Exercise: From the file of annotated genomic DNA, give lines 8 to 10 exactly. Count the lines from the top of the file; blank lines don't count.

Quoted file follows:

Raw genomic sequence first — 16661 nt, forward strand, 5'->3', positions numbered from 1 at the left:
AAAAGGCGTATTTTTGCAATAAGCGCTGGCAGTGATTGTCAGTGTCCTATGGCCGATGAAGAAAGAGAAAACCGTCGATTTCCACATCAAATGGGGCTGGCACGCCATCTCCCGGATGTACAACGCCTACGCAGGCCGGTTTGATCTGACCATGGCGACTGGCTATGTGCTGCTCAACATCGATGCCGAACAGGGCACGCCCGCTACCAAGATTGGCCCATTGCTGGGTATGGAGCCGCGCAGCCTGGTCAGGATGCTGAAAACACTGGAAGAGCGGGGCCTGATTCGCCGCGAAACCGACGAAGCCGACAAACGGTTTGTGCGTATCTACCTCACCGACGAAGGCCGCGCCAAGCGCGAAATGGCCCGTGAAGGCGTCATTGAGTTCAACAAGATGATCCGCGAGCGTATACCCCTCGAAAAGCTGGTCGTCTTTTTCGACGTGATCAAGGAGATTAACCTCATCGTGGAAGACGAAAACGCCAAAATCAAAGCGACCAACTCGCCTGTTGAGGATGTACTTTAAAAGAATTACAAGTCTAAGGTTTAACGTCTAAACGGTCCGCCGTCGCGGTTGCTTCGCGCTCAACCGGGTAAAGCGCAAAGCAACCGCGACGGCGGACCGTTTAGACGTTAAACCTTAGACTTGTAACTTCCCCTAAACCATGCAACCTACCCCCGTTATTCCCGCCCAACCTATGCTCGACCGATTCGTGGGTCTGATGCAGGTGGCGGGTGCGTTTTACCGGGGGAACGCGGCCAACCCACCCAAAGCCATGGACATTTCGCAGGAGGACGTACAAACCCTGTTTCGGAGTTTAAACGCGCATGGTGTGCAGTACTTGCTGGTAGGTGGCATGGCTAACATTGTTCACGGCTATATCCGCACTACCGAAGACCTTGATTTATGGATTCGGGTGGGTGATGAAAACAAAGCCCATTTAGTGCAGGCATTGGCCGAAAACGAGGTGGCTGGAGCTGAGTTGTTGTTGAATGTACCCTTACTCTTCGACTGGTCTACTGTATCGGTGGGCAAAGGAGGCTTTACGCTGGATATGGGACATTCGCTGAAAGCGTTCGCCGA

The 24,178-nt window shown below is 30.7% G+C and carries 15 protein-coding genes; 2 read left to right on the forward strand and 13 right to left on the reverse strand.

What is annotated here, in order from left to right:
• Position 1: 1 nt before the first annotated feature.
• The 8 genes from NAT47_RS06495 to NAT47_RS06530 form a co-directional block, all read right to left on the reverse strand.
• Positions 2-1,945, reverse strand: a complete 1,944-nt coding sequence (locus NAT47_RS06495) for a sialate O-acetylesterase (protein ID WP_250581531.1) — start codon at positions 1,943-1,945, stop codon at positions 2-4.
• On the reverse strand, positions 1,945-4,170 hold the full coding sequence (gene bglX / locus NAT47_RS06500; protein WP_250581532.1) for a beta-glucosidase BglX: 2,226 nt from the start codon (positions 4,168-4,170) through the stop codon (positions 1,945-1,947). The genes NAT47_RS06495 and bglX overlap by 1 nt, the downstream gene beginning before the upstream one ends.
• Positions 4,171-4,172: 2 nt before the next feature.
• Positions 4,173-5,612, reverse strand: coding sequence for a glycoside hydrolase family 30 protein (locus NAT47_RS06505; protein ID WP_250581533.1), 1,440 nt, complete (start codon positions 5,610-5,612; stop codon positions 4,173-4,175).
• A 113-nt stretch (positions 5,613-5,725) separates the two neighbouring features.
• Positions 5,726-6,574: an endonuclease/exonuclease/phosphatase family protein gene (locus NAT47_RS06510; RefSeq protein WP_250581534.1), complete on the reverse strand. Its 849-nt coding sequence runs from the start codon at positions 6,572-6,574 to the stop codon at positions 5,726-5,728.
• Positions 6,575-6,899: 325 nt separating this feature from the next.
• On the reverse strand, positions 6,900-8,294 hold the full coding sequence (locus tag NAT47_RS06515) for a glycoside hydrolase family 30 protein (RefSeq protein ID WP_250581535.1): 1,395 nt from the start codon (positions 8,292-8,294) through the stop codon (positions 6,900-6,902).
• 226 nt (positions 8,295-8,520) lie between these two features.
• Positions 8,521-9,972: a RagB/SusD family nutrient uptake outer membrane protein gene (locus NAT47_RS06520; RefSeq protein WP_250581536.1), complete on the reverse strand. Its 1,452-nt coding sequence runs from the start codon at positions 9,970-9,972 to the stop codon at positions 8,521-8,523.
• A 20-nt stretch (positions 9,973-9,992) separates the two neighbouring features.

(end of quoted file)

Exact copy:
• On the reverse strand, positions 1,945-4,170 hold the full coding sequence (gene bglX / locus NAT47_RS06500; protein WP_250581532.1) for a beta-glucosidase BglX: 2,226 nt from the start codon (positions 4,168-4,170) through the stop codon (positions 1,945-1,947). The genes NAT47_RS06495 and bglX overlap by 1 nt, the downstream gene beginning before the upstream one ends.
• Positions 4,171-4,172: 2 nt before the next feature.
• Positions 4,173-5,612, reverse strand: coding sequence for a glycoside hydrolase family 30 protein (locus NAT47_RS06505; protein ID WP_250581533.1), 1,440 nt, complete (start codon positions 5,610-5,612; stop codon positions 4,173-4,175).